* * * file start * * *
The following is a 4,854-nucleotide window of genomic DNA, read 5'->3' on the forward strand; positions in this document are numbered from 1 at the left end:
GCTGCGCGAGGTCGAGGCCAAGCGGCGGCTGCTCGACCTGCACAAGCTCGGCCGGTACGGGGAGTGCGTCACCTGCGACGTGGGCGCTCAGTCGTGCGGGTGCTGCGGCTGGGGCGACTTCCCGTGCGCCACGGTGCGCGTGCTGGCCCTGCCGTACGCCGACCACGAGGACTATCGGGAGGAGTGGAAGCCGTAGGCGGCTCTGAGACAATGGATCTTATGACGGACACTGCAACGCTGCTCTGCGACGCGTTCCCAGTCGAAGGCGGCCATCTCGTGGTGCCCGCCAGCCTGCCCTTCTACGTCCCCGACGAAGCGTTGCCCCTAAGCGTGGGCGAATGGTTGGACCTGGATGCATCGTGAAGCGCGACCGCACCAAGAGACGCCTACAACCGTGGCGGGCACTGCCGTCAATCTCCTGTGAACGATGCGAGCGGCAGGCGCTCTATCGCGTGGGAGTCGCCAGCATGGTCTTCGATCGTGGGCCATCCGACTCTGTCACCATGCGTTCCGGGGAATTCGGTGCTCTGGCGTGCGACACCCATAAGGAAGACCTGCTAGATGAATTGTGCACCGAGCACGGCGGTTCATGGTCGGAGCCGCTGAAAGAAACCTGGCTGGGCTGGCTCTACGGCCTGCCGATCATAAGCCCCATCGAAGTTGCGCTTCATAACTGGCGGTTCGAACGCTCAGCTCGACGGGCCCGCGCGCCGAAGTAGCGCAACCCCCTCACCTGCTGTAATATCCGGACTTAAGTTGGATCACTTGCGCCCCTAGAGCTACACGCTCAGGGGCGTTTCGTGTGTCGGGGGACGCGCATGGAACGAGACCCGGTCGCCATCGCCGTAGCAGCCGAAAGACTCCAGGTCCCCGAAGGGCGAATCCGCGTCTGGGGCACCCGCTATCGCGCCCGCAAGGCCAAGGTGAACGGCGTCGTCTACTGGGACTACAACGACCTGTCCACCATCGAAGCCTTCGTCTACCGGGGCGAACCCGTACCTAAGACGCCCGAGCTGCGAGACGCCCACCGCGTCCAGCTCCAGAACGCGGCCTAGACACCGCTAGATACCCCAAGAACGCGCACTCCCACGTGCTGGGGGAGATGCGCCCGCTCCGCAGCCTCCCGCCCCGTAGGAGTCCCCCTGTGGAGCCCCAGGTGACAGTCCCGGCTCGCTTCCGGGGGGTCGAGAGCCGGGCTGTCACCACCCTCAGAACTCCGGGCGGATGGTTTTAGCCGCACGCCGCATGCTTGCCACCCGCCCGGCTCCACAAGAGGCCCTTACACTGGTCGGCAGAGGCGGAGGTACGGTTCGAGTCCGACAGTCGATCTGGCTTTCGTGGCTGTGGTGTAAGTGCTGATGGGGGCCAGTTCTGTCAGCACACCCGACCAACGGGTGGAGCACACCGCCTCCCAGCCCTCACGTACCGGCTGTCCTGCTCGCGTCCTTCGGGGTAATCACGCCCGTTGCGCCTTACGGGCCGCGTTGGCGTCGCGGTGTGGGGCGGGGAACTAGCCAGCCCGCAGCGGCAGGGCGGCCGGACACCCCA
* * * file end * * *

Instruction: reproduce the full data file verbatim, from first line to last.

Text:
The following is a 4,854-nucleotide window of genomic DNA, read 5'->3' on the forward strand; positions in this document are numbered from 1 at the left end:
GCTGCGCGAGGTCGAGGCCAAGCGGCGGCTGCTCGACCTGCACAAGCTCGGCCGGTACGGGGAGTGCGTCACCTGCGACGTGGGCGCTCAGTCGTGCGGGTGCTGCGGCTGGGGCGACTTCCCGTGCGCCACGGTGCGCGTGCTGGCCCTGCCGTACGCCGACCACGAGGACTATCGGGAGGAGTGGAAGCCGTAGGCGGCTCTGAGACAATGGATCTTATGACGGACACTGCAACGCTGCTCTGCGACGCGTTCCCAGTCGAAGGCGGCCATCTCGTGGTGCCCGCCAGCCTGCCCTTCTACGTCCCCGACGAAGCGTTGCCCCTAAGCGTGGGCGAATGGTTGGACCTGGATGCATCGTGAAGCGCGACCGCACCAAGAGACGCCTACAACCGTGGCGGGCACTGCCGTCAATCTCCTGTGAACGATGCGAGCGGCAGGCGCTCTATCGCGTGGGAGTCGCCAGCATGGTCTTCGATCGTGGGCCATCCGACTCTGTCACCATGCGTTCCGGGGAATTCGGTGCTCTGGCGTGCGACACCCATAAGGAAGACCTGCTAGATGAATTGTGCACCGAGCACGGCGGTTCATGGTCGGAGCCGCTGAAAGAAACCTGGCTGGGCTGGCTCTACGGCCTGCCGATCATAAGCCCCATCGAAGTTGCGCTTCATAACTGGCGGTTCGAACGCTCAGCTCGACGGGCCCGCGCGCCGAAGTAGCGCAACCCCCTCACCTGCTGTAATATCCGGACTTAAGTTGGATCACTTGCGCCCCTAGAGCTACACGCTCAGGGGCGTTTCGTGTGTCGGGGGACGCGCATGGAACGAGACCCGGTCGCCATCGCCGTAGCAGCCGAAAGACTCCAGGTCCCCGAAGGGCGAATCCGCGTCTGGGGCACCCGCTATCGCGCCCGCAAGGCCAAGGTGAACGGCGTCGTCTACTGGGACTACAACGACCTGTCCACCATCGAAGCCTTCGTCTACCGGGGCGAACCCGTACCTAAGACGCCCGAGCTGCGAGACGCCCACCGCGTCCAGCTCCAGAACGCGGCCTAGACACCGCTAGATACCCCAAGAACGCGCACTCCCACGTGCTGGGGGAGATGCGCCCGCTCCGCAGCCTCCCGCCCCGTAGGAGTCCCCCTGTGGAGCCCCAGGTGACAGTCCCGGCTCGCTTCCGGGGGGTCGAGAGCCGGGCTGTCACCACCCTCAGAACTCCGGGCGGATGGTTTTAGCCGCACGCCGCATGCTTGCCACCCGCCCGGCTCCACAAGAGGCCCTTACACTGGTCGGCAGAGGCGGAGGTACGGTTCGAGTCCGACAGTCGATCTGGCTTTCGTGGCTGTGGTGTAAGTGCTGATGGGGGCCAGTTCTGTCAGCACACCCGACCAACGGGTGGAGCACACCGCCTCCCAGCCCTCACGTACCGGCTGTCCTGCTCGCGTCCTTCGGGGTAATCACGCCCGTTGCGCCTTACGGGCCGCGTTGGCGTCGCGGTGTGGGGCGGGGAACTAGCCAGCCCGCAGCGGCAGGGCGGCCGGACACCCCA